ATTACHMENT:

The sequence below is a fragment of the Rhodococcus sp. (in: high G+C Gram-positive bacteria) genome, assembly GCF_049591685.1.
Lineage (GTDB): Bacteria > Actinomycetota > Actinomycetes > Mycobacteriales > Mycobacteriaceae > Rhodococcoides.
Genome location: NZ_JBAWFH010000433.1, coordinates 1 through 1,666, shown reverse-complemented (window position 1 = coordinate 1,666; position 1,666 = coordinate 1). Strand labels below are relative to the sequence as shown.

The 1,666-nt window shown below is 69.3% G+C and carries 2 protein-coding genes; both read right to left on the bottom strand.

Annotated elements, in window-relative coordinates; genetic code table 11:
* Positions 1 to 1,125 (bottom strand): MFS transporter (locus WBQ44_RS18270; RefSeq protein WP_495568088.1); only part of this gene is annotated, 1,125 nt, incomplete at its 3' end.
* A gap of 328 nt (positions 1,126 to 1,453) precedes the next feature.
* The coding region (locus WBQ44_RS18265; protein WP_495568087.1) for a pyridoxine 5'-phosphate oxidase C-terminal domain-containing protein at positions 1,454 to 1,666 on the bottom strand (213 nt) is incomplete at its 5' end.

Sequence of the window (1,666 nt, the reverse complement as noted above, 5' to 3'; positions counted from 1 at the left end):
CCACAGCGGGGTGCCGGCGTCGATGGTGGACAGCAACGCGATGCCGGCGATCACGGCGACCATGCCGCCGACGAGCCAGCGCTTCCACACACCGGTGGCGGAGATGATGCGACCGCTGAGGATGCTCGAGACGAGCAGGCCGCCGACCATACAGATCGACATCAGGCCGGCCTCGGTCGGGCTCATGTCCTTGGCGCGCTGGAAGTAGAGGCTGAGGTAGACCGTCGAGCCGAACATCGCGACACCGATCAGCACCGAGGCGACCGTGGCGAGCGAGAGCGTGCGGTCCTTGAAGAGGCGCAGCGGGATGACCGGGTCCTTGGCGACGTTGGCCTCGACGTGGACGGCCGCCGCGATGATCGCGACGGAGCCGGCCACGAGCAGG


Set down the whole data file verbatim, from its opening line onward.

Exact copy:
The sequence below is a fragment of the Rhodococcus sp. (in: high G+C Gram-positive bacteria) genome, assembly GCF_049591685.1.
Lineage (GTDB): Bacteria > Actinomycetota > Actinomycetes > Mycobacteriales > Mycobacteriaceae > Rhodococcoides.
Genome location: NZ_JBAWFH010000433.1, coordinates 1 through 1,666, shown reverse-complemented (window position 1 = coordinate 1,666; position 1,666 = coordinate 1). Strand labels below are relative to the sequence as shown.

The 1,666-nt window shown below is 69.3% G+C and carries 2 protein-coding genes; both read right to left on the bottom strand.

Annotated elements, in window-relative coordinates; genetic code table 11:
* Positions 1 to 1,125 (bottom strand): MFS transporter (locus WBQ44_RS18270; RefSeq protein WP_495568088.1); only part of this gene is annotated, 1,125 nt, incomplete at its 3' end.
* A gap of 328 nt (positions 1,126 to 1,453) precedes the next feature.
* The coding region (locus WBQ44_RS18265; protein WP_495568087.1) for a pyridoxine 5'-phosphate oxidase C-terminal domain-containing protein at positions 1,454 to 1,666 on the bottom strand (213 nt) is incomplete at its 5' end.

Sequence of the window (1,666 nt, the reverse complement as noted above, 5' to 3'; positions counted from 1 at the left end):
CCACAGCGGGGTGCCGGCGTCGATGGTGGACAGCAACGCGATGCCGGCGATCACGGCGACCATGCCGCCGACGAGCCAGCGCTTCCACACACCGGTGGCGGAGATGATGCGACCGCTGAGGATGCTCGAGACGAGCAGGCCGCCGACCATACAGATCGACATCAGGCCGGCCTCGGTCGGGCTCATGTCCTTGGCGCGCTGGAAGTAGAGGCTGAGGTAGACCGTCGAGCCGAACATCGCGACACCGATCAGCACCGAGGCGACCGTGGCGAGCGAGAGCGTGCGGTCCTTGAAGAGGCGCAGCGGGATGACCGGGTCCTTGGCGACGTTGGCCTCGACGTGGACGGCCGCCGCGATGATCGCGACGGAGCCGGCCACGAGCAGG